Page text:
Let’s talk about the home office deduction. People ask me about it all the time. “Can I take it?” “Do I qualify?” “Will it increase my chances of getting audited?” All of these are reasonable questions—particularly nowadays, when the numbers of mico-businesses, home-based entrepreneurs, remote workers, work-from-home employees, and freelancers have grown so much over the past few years.
Here’s the answer, in a nutshell: The home office deduction is perfectly legitimate and you should absolutely consider it. Here are some important facts about this deduction—all sourced from the IRS’ summary, Publication 587 (Business Use of Your Home) and Form 8829 (Expenses for Business Use of Your Home). Of course, you should also check with your accountant.
Number 1: To even consider getting the deduction, a part of your home has to be your principal place of business.
Your bedroom doesn’t count and neither does your kitchen. It must be an area that is exclusively and regularly used for business—seeing customers/clients or storing stuff. Your work-from-home employees may qualify too, particularly if they’re working from home at your behest. There are different rules for rental properties. Publication 587 goes into more detail and provides specific case studies which may match your situation. If for example, you’re operating a day care facility from your home, Form 587 has specific instructions for you too. Sorry, Xanax is not deductible.
Number 2: You must be filing either a Schedule C or a Schedule A with your personal tax return.
Schedule C is the form for an unincorporated business or proprietorship. This is the form where you list all revenues and expenses related to your business, including the home office deduction. Schedule A is the itemized deduction form and will include other items such as medical expenses, taxes paid and charitable contributions. You will only use Schedule A if your itemized deductions exceed the standard deduction on your personal return ($6,300 for single filers, $12,600 for married filing jointly).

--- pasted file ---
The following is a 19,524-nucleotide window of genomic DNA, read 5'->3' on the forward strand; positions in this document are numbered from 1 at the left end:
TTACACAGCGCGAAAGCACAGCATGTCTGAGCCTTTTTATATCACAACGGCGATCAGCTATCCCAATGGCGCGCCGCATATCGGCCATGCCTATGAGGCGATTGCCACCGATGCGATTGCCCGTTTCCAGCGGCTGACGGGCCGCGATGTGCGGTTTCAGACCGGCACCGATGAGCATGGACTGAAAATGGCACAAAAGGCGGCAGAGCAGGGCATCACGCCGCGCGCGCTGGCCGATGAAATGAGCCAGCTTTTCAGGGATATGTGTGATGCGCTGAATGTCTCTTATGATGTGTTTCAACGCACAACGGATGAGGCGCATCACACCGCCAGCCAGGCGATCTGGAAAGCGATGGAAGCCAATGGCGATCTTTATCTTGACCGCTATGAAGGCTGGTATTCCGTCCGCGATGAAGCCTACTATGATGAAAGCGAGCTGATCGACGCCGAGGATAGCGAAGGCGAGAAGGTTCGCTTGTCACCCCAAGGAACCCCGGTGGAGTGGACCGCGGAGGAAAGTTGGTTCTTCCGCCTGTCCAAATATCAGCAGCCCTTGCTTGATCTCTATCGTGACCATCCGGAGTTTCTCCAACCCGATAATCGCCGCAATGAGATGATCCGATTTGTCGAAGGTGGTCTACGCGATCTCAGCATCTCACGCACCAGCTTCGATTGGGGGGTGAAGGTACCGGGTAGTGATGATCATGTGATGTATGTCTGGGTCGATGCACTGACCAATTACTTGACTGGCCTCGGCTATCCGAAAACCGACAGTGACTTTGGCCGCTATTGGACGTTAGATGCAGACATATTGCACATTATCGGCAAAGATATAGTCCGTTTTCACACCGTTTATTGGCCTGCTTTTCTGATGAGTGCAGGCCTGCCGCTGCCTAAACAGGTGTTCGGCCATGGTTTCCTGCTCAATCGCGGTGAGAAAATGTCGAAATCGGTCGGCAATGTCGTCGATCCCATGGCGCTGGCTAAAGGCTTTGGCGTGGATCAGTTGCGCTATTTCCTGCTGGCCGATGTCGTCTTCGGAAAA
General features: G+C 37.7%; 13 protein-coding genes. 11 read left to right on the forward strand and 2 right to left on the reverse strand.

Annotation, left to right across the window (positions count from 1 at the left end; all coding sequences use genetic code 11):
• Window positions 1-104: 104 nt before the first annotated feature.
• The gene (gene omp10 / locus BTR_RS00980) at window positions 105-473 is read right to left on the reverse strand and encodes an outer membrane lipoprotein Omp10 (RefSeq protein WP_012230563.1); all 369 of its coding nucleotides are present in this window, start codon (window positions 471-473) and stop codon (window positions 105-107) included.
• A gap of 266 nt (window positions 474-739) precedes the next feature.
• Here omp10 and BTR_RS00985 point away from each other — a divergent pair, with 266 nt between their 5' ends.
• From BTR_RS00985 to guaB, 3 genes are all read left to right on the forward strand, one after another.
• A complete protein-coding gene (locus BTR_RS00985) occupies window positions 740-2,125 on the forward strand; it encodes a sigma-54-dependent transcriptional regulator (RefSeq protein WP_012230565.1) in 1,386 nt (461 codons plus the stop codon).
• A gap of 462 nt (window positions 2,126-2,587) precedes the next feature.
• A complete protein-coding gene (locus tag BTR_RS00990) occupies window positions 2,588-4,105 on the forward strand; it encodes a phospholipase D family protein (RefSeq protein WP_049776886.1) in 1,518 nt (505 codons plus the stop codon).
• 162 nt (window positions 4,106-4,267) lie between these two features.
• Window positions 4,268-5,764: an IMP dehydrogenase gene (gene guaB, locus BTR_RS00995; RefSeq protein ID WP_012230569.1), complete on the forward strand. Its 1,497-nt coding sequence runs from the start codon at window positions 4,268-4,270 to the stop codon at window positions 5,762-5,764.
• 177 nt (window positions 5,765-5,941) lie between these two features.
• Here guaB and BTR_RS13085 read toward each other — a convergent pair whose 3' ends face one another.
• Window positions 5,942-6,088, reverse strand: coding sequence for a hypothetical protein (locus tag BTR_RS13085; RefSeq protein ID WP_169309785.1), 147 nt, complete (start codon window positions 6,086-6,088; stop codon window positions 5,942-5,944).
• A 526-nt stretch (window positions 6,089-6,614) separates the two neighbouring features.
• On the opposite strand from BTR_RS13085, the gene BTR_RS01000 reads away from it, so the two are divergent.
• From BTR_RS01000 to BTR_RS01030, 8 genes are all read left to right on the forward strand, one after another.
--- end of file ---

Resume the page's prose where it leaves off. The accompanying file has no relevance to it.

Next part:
Number 3: You can be complicated.
If you desire, you can submit a full detail of expenses related to your home office on Form 8829. You can calculate depreciation. You can list out your costs for insurance, repairs, telephone and internet services, rentals?, taxes, interest—as long as they’re all related to your business activities in your home. Some of these expenses are directly related, others you’ll need to allocate based on the percentage of space your office takes up in your home. Your deduction is limited based on the income your home office is generating.
Number 4: Or you can be simple.
In 2013, the IRS recognized that many people are operating businesses from their home and don’t want to be bothered with the complexities of the detailed calculations above. So the agency is now allowing you to simplify the process. You can just take the square footage of the business use of your home and multiply it by a standard $5. The square footage is limited to 300 feet. Again, Form 587 offers examples.
Number 5: Having a home office doesn’t increase your chances of an audit.
The IRS doesn’t disclose how it determines who they pick for an audit. But relax. For starters, a small, small, small percentage of people and small businesses are picked by the IRS for an audit every year. Most of their efforts go towards following the big money from big companies or high-wealth individuals. That’s not to say that you won’t win (or lose) the audit lottery and be chosen. But it won’t be because of your home office unless you’re claiming something so outrageous and so large that it causes the IRS computers to spit out their floppy disks and stop their reel-to-reel tape drives. Having said that, you still want to play by the rules because if you are unlucky enough to be chosen — even for a cursory review you want to make sure your numbers add up.
The home office deduction may be a thing for you. Talk to your accountant. Don’t ignore this potential tax-saver.